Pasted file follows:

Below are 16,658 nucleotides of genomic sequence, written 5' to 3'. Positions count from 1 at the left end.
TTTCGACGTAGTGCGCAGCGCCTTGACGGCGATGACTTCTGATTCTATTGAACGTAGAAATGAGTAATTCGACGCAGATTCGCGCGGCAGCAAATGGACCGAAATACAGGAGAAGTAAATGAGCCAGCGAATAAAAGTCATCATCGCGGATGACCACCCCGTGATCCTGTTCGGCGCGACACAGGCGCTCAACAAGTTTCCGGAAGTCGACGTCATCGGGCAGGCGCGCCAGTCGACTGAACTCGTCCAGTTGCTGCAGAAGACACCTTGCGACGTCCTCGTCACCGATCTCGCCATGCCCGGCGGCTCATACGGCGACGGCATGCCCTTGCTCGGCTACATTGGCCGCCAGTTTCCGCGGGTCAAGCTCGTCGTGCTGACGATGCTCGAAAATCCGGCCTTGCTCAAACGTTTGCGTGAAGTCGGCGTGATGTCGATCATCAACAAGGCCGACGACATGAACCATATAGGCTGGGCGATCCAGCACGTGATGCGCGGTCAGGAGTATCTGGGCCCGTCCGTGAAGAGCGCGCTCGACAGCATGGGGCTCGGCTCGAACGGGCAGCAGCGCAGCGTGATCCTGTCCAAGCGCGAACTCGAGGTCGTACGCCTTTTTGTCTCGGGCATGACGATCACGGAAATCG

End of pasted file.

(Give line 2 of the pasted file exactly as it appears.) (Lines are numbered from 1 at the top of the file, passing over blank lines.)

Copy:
TTTCGACGTAGTGCGCAGCGCCTTGACGGCGATGACTTCTGATTCTATTGAACGTAGAAATGAGTAATTCGACGCAGATTCGCGCGGCAGCAAATGGACCGAAATACAGGAGAAGTAAATGAGCCAGCGAATAAAAGTCATCATCGCGGATGACCACCCCGTGATCCTGTTCGGCGCGACACAGGCGCTCAACAAGTTTCCGGAAGTCGACGTCATCGGGCAGGCGCGCCAGTCGACTGAACTCGTCCAGTTGCTGCAGAAGACACCTTGCGACGTCCTCGTCACCGATCTCGCCATGCCCGGCGGCTCATACGGCGACGGCATGCCCTTGCTCGGCTACATTGGCCGCCAGTTTCCGCGGGTCAAGCTCGTCGTGCTGACGATGCTCGAAAATCCGGCCTTGCTCAAACGTTTGCGTGAAGTCGGCGTGATGTCGATCATCAACAAGGCCGACGACATGAACCATATAGGCTGGGCGATCCAGCACGTGATGCGCGGTCAGGAGTATCTGGGCCCGTCCGTGAAGAGCGCGCTCGACAGCATGGGGCTCGGCTCGAACGGGCAGCAGCGCAGCGTGATCCTGTCCAAGCGCGAACTCGAGGTCGTACGCCTTTTTGTCTCGGGCATGACGATCACGGAAATCG